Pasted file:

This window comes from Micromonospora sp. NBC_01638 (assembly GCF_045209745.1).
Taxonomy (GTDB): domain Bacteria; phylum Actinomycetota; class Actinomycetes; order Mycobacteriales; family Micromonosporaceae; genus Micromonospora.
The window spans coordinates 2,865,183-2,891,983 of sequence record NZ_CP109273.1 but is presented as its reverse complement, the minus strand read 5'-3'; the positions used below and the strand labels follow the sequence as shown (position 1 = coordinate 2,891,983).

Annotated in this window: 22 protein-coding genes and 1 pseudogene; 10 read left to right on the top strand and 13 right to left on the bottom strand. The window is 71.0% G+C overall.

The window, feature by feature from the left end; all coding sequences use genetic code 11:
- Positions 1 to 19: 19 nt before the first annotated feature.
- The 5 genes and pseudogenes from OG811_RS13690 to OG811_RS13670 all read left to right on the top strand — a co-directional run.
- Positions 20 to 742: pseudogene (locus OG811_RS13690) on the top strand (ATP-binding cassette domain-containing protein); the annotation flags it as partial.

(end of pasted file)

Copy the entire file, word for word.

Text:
This window comes from Micromonospora sp. NBC_01638 (assembly GCF_045209745.1).
Taxonomy (GTDB): domain Bacteria; phylum Actinomycetota; class Actinomycetes; order Mycobacteriales; family Micromonosporaceae; genus Micromonospora.
The window spans coordinates 2,865,183-2,891,983 of sequence record NZ_CP109273.1 but is presented as its reverse complement, the minus strand read 5'-3'; the positions used below and the strand labels follow the sequence as shown (position 1 = coordinate 2,891,983).

Annotated in this window: 22 protein-coding genes and 1 pseudogene; 10 read left to right on the top strand and 13 right to left on the bottom strand. The window is 71.0% G+C overall.

The window, feature by feature from the left end; all coding sequences use genetic code 11:
- Positions 1 to 19: 19 nt before the first annotated feature.
- The 5 genes and pseudogenes from OG811_RS13690 to OG811_RS13670 all read left to right on the top strand — a co-directional run.
- Positions 20 to 742: pseudogene (locus OG811_RS13690) on the top strand (ATP-binding cassette domain-containing protein); the annotation flags it as partial.